Reading Scenes: Let’s Take Pictures!

By MaryAnn Kohl

When I was a very little girl, my dad brought me a new book every week from the bookstore where he worked. Most of them were Little Golden Books, and I still own every single one. Those books brought magic into my life and lovely daddy-daughter time to me as an imaginative little girl. I treasure both the books and my time with my dad, who passed away unexpectedly at the age of 50.

One of the ways I used to play with my books was to set up my toys in scenes and arrangements based on favorite stories, like playing dolls but more. I was building the scenes from my books, like setting the stage for a great play or story. I would move the characters around and make them talk, reliving the book and adding my own twists to the story. When I was satisfied with playing, I would bring out my Brownie camera (This was film, not digital, everyone! It was in the 1950s!) and take a picture of the scene. The pictures took about a week or more to be developed and returned to me. When the pictures arrived, I selected which scenes would go into my scrapbook and taped them in. Sadly, I don’t have any of those pictures today, but I do have the memories of my play time with my books and my dad smiling over me and asking me to tell him about the photographs in my notebook. Retelling the stories was a good part of the enjoyment.

I’d like you to try this--the kids will love it! I call it Portraiture, an idea from the book Storybook Art and also, in a different way, from Great American Artists for Kids.


To Do:

  1. Let a child or children read a favorite book--they can listen to a book or read it on their own.
  2. Encourage the children to set up a scene with whatever toys, figures, blocks, and so forth you have on hand.
  3. Take a digital picture of the scene.
  4. If they wish, let the children rearrange the setting to show the next scene. Take another picture to tell a story in sequence. (Most kids are happy with just one picture.)
  5. Print out the pictures.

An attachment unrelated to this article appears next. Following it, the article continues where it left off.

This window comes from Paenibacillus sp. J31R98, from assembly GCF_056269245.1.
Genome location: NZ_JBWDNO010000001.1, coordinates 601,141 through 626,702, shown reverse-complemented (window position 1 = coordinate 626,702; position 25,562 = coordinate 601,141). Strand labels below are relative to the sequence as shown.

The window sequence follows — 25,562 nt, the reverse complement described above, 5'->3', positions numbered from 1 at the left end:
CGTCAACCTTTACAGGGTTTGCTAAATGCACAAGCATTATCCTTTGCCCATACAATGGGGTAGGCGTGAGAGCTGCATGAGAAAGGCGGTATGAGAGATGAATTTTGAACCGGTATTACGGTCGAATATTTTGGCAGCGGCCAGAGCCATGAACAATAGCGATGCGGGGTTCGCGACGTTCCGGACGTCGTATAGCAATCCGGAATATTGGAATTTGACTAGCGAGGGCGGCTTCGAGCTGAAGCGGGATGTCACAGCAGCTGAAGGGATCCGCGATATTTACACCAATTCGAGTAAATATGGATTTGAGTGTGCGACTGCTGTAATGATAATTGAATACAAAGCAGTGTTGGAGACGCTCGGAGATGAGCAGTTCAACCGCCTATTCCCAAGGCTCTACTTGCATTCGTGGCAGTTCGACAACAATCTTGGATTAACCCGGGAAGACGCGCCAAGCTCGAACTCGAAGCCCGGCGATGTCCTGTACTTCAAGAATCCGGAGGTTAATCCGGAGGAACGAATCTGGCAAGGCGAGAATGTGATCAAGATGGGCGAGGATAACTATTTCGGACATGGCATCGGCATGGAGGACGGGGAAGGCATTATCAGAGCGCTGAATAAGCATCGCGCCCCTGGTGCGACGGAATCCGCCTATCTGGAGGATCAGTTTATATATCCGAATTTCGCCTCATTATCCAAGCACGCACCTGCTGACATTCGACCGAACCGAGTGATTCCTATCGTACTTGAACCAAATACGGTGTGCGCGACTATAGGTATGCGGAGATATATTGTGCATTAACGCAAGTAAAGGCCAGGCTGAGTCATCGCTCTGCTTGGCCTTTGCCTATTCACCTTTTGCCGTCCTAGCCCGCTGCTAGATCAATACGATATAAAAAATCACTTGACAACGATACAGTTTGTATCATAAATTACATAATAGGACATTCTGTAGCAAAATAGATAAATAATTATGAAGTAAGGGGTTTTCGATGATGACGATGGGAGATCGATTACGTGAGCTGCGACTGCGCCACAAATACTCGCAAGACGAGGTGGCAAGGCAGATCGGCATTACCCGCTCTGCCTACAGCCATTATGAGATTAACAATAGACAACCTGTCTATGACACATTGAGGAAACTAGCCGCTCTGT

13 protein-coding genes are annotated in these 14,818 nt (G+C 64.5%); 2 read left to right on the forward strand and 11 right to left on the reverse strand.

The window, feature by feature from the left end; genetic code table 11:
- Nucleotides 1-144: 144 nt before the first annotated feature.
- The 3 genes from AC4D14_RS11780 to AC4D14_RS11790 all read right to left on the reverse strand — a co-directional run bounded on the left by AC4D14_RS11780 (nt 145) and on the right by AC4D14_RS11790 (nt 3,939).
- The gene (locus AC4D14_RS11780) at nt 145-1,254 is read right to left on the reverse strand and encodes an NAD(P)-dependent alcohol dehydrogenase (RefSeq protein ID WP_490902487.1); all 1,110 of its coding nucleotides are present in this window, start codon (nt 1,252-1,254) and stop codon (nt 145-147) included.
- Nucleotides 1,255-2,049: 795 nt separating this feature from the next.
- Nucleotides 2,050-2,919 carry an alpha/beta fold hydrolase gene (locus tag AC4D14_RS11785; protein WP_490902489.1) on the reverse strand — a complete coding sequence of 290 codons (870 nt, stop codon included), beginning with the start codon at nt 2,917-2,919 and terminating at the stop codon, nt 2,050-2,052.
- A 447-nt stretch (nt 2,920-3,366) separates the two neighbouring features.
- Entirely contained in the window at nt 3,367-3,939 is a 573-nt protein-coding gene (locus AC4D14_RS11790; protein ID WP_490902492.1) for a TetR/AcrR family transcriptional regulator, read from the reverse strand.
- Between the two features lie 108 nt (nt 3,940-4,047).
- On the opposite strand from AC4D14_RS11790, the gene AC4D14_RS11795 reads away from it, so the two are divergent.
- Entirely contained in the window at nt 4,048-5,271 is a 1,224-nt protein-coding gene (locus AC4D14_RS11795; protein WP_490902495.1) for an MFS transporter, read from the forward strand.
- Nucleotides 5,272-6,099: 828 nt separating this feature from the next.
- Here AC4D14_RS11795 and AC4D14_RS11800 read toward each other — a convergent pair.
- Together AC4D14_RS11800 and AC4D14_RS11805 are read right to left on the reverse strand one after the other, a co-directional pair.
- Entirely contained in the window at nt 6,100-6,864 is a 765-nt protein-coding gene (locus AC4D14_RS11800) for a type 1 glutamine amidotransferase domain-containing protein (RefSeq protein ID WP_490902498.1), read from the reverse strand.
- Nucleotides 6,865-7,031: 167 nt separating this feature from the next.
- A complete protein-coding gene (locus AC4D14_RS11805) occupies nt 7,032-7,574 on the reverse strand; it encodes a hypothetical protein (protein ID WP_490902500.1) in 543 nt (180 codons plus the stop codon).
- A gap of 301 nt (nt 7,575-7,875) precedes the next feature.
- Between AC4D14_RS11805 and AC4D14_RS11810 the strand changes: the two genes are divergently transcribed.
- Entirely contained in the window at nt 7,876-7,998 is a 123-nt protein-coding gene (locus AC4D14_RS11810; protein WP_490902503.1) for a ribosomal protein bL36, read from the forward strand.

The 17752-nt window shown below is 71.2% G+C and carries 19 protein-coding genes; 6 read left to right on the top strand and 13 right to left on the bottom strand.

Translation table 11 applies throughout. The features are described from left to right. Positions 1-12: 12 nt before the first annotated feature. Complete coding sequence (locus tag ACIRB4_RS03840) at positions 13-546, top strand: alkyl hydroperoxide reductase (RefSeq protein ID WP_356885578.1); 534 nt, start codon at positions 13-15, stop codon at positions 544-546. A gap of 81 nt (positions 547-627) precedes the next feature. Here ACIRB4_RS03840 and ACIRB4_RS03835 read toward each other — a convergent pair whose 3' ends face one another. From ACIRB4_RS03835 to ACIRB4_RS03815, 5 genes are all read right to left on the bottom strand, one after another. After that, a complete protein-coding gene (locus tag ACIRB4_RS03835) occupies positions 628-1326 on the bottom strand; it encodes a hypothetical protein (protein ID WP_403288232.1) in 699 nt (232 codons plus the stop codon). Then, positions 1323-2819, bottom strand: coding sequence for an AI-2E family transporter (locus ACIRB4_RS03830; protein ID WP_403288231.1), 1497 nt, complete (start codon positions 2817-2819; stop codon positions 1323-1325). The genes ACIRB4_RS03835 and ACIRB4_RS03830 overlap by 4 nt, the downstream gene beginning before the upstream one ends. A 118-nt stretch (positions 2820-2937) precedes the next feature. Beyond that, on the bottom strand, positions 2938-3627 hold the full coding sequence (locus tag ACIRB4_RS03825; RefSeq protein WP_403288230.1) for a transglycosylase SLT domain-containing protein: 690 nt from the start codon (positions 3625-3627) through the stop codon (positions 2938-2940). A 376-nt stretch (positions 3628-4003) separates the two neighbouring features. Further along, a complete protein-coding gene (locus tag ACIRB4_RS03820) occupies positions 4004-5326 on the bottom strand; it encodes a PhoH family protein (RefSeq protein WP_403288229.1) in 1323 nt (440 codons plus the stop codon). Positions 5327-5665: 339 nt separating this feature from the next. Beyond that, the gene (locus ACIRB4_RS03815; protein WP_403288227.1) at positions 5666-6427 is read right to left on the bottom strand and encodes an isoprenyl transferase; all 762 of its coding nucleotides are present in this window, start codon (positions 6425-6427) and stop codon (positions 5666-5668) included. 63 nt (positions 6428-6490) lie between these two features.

6. Save them in a notebook or scrapbook.
  7. Take dictation about the pictures from the children if they are very young, or encourage them to write something about it if they are old enough.


Some kids like to actually dress up in costumes and put together some background or props to re-enact a favorite book or one of their make-believe times. Do the same: Pose, take a picture, print it out, save it in a notebook.

These pictures show scenes as well as children dressing up and posing. The squirrel is reading the baby frogs a bedtime story. The two children who posed the scene gave a short dictation of what was happening to the squirrel and frogs:

Jake and Sydney posed themselves in costume with props to show how difficult it is to have a cup of tea when the toys are not behaving.

Foil figures squeezed from aluminum foil can make fun characters to pose in a story. This foil man has found himself a marker and is setting out to draw his own personal story on white paper.


This post was contributed by MaryAnn Kohl (pictured at about the age of Brownie cameras and book scenes). MaryAnn is the renowned author of over 20 books about art for children. Her books are published both by Gryphon House and by her own company, Bright Ring Publishing. MaryAnn enjoys speaking internationally and working with groups of children all over the United States. Articles by MaryAnn can be found at the Barnes & Noble Parents' Expert Circle as well as on her own blog. MaryAnn lives in Bellingham, Washington.

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